PXE using UBOOT with RockPro64


The RockPro64 is a clever little device with 4GB of RAM and a PCIe gen1x4 lane. I’ve discovered the most exciting thing is its SPI (Serial Peripheral Interface). The equivalent of a BIOS on traditional motherboards for interacting with the bootloader. The ARM community, including the RockPro64, uses u-boot.

U-Boot, or “DAS U BOOT” as the pun goes, is a universal boot loader. You can build one and run it from the SPI to then load your actual OS from other supported sources. Like an NVMe.

Flashing u-boot

Sigmaris has done a great job of maintaining a fork for the RockPro64. His latest release is what you will need to flash the bootloader.

The easiest way to do this,

  1. Take a copy of any compatible OS and boot into it as normal
  2. Download the spi_combined.img after boot
  3. Use flashcp to flash your firmware.

On manjaro, it’s exposed as /dev/mtd0 As an example:

[root@manj-sd spi_u-boot]# flashcp -v -A spi_combined.img /dev/mtd0
Erasing blocks: 4096/4096 (100%)
Writing data: 1448k/1448k (100%)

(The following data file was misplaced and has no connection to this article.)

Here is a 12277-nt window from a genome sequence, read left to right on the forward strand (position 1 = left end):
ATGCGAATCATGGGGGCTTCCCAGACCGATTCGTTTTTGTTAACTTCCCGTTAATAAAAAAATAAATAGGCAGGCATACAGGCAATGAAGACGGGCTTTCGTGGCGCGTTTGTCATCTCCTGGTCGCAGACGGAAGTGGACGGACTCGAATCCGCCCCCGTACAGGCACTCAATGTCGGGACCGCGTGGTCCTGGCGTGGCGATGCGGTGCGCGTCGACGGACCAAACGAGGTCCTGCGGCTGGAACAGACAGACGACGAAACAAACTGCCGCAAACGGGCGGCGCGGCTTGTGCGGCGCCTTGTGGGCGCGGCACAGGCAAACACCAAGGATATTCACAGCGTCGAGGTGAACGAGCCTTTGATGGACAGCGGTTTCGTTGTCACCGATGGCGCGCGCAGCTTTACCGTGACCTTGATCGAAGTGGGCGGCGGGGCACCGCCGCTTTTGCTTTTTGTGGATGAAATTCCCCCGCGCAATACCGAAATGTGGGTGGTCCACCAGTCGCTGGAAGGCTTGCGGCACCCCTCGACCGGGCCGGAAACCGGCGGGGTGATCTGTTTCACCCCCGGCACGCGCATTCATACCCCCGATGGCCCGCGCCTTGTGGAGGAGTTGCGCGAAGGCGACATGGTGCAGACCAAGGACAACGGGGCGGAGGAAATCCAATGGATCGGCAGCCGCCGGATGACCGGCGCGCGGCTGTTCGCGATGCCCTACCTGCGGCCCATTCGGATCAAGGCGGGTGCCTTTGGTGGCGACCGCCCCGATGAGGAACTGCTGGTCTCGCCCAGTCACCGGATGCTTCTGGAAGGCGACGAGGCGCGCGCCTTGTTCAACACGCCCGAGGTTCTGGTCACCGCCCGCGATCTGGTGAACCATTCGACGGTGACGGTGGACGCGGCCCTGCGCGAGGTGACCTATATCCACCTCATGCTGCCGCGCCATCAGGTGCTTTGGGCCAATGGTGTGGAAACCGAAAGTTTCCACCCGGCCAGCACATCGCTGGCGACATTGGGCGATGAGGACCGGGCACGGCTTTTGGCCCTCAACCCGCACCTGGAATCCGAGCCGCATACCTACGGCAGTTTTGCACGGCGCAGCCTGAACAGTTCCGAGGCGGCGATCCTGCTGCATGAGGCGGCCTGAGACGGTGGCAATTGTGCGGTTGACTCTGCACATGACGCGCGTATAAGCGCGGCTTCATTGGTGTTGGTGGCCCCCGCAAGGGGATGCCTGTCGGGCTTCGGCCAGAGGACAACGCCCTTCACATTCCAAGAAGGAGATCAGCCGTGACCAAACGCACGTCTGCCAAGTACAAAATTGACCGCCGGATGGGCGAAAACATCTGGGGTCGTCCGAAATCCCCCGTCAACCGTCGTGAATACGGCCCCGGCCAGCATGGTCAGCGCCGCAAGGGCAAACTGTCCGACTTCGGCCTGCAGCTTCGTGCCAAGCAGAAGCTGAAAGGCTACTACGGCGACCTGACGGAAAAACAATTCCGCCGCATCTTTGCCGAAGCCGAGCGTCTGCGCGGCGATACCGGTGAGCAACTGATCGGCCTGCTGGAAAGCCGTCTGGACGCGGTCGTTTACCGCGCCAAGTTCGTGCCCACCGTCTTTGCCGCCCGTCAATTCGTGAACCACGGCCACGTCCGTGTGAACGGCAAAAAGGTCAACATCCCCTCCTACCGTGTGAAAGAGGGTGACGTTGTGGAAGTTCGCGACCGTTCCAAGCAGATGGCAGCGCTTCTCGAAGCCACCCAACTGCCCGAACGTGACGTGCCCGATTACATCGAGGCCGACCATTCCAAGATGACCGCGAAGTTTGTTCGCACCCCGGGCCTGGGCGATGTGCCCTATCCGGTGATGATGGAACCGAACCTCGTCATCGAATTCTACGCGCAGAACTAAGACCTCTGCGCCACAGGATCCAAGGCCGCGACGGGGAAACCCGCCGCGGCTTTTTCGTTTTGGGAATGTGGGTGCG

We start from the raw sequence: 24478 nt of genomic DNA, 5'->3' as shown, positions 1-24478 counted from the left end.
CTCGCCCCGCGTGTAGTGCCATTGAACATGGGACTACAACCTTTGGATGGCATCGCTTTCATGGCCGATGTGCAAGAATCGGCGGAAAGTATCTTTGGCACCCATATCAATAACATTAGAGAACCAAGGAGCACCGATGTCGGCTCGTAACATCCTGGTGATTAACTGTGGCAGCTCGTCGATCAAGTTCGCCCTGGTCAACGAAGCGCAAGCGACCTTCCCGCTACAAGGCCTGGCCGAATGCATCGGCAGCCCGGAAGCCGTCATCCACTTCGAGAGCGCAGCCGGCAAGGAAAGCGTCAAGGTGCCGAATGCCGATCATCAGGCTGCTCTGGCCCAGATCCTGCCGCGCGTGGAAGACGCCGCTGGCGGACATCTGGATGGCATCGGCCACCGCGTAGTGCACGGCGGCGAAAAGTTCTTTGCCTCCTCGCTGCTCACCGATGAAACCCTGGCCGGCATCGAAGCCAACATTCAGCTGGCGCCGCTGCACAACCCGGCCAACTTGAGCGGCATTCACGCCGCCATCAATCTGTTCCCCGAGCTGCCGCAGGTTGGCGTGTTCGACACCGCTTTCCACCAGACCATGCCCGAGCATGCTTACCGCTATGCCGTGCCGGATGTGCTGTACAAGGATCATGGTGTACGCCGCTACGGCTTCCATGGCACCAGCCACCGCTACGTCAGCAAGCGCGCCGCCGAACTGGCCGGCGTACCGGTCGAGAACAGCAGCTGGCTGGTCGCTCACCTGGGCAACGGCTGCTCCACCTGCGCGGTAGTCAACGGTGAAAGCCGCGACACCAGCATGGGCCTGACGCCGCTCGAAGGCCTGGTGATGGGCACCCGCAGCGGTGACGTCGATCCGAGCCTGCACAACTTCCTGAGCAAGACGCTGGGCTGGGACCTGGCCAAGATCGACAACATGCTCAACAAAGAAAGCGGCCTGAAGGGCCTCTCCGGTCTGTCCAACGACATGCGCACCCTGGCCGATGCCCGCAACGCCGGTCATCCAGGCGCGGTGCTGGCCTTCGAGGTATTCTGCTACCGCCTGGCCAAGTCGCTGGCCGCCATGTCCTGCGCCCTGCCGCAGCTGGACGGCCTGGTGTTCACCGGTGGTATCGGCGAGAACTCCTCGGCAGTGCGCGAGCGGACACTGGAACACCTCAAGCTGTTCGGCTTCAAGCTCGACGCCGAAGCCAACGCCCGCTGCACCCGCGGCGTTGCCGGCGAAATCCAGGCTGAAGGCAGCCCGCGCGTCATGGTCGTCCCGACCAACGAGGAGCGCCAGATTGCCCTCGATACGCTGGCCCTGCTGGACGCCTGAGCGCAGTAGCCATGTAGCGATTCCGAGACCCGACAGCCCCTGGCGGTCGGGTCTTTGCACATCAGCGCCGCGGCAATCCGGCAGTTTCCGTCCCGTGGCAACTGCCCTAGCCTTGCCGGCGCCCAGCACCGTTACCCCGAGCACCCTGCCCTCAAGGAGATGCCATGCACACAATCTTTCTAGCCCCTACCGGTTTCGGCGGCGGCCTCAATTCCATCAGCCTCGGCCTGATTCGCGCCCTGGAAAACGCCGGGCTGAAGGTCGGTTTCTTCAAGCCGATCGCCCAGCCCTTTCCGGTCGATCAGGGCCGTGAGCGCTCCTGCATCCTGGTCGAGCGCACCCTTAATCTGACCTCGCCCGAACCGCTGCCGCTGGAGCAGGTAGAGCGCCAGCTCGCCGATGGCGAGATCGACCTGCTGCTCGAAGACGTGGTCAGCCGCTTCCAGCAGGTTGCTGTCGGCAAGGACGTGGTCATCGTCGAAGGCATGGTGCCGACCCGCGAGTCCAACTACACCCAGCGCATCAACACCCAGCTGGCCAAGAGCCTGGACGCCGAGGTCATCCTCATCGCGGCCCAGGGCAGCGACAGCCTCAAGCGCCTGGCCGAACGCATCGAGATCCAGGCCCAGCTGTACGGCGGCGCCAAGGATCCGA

Verifying data: 1448k/1448k (100%)

Feel free to, at this point, take any OS that wouldn’t normally have u-boot embedded such as the Fedora CoreOS image, flash it to anything (a USB, NVMe, another sd card etc) and plug it into boot.

You’re in, just like the video at the top!

Though let’s try PXE now.

PXE Booting

The RockPro64 will fetch the default config as well as the following in this order,

Retrieving file: pxelinux.cfg/01-e6-41-ab-b7-a6-86
Retrieving file: pxelinux.cfg/C0A8009C
Retrieving file: pxelinux.cfg/C0A8009
Retrieving file: pxelinux.cfg/C0A800
Retrieving file: pxelinux.cfg/C0A80
Retrieving file: pxelinux.cfg/C0A8
Retrieving file: pxelinux.cfg/C0A
Retrieving file: pxelinux.cfg/C0
Retrieving file: pxelinux.cfg/C
Retrieving file: pxelinux.cfg/default-arm-rk3399-rockpro64_rk3399
Retrieving file: pxelinux.cfg/default-arm-rk3399
Retrieving file: pxelinux.cfg/default-arm
Retrieving file: pxelinux.cfg/default

So, it will first try the mac address, then the Hexadecimal values of the IP address (That example is the hex value of It truncates one char each time during that phase. Then finally tries default arm paths based on the processor and board name. Plop in a generic PXE config to your desired file, and you’re ready to go.